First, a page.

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question about shops in basements.

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  • question about shops in basements.

    currently my shop is in the garage(dang it gets cold during the winter). I want to move my tools into the basement. I have a ts3650...and a few other tools. I told my wife what I wanted to do but she is so worried that dust and such would get into the furnace. Our plumber told her that sawdust and such could get into the furnace and do some damage. I plan on hooking up my shop vac to the saw to catch the dust. Could it really cause damage to the furnace?

  • #2
    Re: question about shops in basements.

    Sounds like the perfect excuse to renovate the garage.


    • #3
      Re: question about shops in basements.

      My "shop" has been in my basement for over 10 years now with mostly little impact due to sawdust. I do run a real dust collector for the bigger tools and an air filtration unit to clean up the real small particles. I also have a small shop vac equipped with a HEPA filter and drywall dust bags for use with my sanders. However, before I had the DC, Air Filtration Unit and the Shop Vac setup dust was a pretty big problem. I would suggest you think about upgrading your dust collection system somewhat before moving your tools to the basement.
      I decided to change calling the bathroom the "John" and renamed it the "Jim". I feel so much better saying I went to the Jim this morning.


      • #4
        Re: question about shops in basements.

        After you finish building that entertainment wall unit or the boat how do you plan to
        get it out of the basement? How will you get that 4x8 sheet of plywood into the basement?

        I agree with Seanny Deep...upgrade the garage

        you need to add some insulation, a heater, and add electrical outlets etc.

        Cactus Man


        • #5
          Re: question about shops in basements.

          I'll have to agree with the others, who recommend upgrading the garage.

          But, regarding your furnace... even with a shop vac, you aren't going to catch all of the dust. A dedicated dust-collection system will be better, but I still think you're going to have a challenge as fine dust still makes it into the air, mostly from in and around the blade guard on the table saw. An above table dust collection hood would probably help there a lot.

          The question of course is how is it going to find its way into the furnace. My hot air furnace is pretty closed in, accepting air intake from the cold air returns, which then goes through the filter before it enters the heater passage.

          Biggest problem for me (I've had a basement shop since 2005, is that I'm constantly cleaning, vacuuming, etc. even with my 12-gallon shop vac hooked up to the machine that is running. My problem is not the furnace (in another basement room), but tracking the sawdust up the stairs, etc. I've been saving to build a shop on the side of my garage and can't wait to get that done.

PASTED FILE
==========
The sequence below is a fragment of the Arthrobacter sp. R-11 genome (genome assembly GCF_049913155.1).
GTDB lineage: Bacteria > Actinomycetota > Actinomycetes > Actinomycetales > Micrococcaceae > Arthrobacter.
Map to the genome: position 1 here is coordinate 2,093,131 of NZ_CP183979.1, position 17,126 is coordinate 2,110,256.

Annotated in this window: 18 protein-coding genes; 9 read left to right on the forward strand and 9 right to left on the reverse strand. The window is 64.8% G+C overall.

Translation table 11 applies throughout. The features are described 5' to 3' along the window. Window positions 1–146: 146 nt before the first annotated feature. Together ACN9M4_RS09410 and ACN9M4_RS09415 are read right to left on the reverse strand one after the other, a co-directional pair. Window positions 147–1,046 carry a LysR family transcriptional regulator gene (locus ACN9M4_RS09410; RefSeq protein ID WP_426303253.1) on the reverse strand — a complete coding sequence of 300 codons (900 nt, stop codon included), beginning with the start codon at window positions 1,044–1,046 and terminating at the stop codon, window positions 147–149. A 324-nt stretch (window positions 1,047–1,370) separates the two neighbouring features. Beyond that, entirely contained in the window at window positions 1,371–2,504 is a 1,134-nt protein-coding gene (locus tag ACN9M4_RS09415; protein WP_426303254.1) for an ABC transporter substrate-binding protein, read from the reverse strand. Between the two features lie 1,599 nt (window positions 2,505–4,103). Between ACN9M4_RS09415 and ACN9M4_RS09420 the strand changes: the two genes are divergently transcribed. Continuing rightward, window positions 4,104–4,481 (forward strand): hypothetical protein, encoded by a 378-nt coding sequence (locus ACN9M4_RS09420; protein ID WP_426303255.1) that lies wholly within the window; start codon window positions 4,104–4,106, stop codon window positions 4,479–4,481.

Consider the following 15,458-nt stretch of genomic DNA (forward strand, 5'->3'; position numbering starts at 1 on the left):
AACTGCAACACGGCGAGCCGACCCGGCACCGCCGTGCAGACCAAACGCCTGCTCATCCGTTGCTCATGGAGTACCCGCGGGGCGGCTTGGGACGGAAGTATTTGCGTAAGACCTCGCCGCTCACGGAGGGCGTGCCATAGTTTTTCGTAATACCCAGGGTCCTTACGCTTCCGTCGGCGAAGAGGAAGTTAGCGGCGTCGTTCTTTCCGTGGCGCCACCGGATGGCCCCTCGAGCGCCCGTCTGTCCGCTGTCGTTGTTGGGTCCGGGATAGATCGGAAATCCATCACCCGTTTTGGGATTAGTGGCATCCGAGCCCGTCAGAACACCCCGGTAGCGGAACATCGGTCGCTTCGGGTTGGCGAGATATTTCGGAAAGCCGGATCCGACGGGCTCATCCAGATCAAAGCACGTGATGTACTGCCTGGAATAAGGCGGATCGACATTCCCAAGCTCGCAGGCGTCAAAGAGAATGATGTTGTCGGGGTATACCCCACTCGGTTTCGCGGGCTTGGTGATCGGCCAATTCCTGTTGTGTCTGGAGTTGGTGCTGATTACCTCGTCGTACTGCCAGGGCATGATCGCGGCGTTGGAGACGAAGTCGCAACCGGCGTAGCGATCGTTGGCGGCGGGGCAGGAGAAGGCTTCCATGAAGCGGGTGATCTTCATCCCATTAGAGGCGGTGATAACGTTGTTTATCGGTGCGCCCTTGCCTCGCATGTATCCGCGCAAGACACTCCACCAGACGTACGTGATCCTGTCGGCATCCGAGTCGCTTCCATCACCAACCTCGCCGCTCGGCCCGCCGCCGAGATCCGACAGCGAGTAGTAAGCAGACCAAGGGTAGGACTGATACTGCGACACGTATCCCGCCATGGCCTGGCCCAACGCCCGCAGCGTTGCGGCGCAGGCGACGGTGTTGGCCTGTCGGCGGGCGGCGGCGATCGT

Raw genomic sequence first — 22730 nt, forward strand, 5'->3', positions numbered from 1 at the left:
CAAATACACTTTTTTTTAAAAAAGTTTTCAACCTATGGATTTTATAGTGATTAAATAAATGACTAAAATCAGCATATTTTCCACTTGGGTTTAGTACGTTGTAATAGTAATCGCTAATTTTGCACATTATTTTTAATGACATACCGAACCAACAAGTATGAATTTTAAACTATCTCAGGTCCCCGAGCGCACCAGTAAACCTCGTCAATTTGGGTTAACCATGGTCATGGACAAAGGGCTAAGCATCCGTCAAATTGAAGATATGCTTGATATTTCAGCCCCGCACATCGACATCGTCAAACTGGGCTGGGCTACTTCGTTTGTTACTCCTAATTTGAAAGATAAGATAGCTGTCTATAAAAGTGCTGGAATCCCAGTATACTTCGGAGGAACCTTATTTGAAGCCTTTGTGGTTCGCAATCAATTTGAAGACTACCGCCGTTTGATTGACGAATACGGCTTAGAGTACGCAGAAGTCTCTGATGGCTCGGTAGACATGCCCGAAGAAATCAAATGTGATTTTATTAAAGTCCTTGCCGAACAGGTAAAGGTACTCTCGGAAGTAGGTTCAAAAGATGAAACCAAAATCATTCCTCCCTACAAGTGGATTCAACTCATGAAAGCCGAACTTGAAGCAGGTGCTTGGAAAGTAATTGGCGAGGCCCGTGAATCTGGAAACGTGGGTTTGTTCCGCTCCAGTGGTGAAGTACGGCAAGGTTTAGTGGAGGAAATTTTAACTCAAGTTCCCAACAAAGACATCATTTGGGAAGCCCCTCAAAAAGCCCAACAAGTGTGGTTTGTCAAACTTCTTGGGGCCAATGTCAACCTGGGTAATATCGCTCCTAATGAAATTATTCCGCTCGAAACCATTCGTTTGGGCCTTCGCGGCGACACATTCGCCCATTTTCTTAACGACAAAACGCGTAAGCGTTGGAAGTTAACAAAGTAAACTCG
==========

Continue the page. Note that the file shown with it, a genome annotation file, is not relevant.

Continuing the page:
• #6
            Re: question about shops in basements.

            CWS brings up a good point that I think many overlook, and that is tracking sawduct into the house on your shoes or clothes.
            On top of the other concerns and since you already have a shop partially setup in the garage I would upgrade the garage space.

            Where are you (climate wise). Big difference in requirements of a garage shop in Canada and one in Florida, or in between for that matter.
            How much space would you be using as your shop and will it be dedicated shop space or will you have to share it with a vehicle or other items?

            All of these can be easily overcome. If money is tight you can do your upgrade in phases and spread the cost over a year or two.
            Get you electrical done, then insulate, and finally sheetrock and paint.

            I did my shop over a couple years but I already had it full of tools so I had to move everything to one side so I could work on half then
            shift everything over so I could do the second half. My space is 24x24 with a 10.5 foot ceiling and its still not enough.

            I don't want more tools (who am I kidding?) I just want more room to spread them out in.

            My shop is insulated but not heated unless I am in there working which is not too often during the week. So right now Friday afternoon I am looking at the remote thermometer for the shop and it says 42°F, not bad considering its about 30°F outside and has beeen down in the 20 overnight during the week. Not warm enough to work comfortably in but my point is with just insulation and sheetrock it stays fairly warm out there. Warm enough that I don't worry too much about stuff freezing and it doesn't take much heat to get it to 65 in an hour or so come Saturday.
            Last edited by Bob D.; 01-04-2013, 04:48 PM.
            "It's a table saw, do you know where your fingers are?" Bob D. 2006



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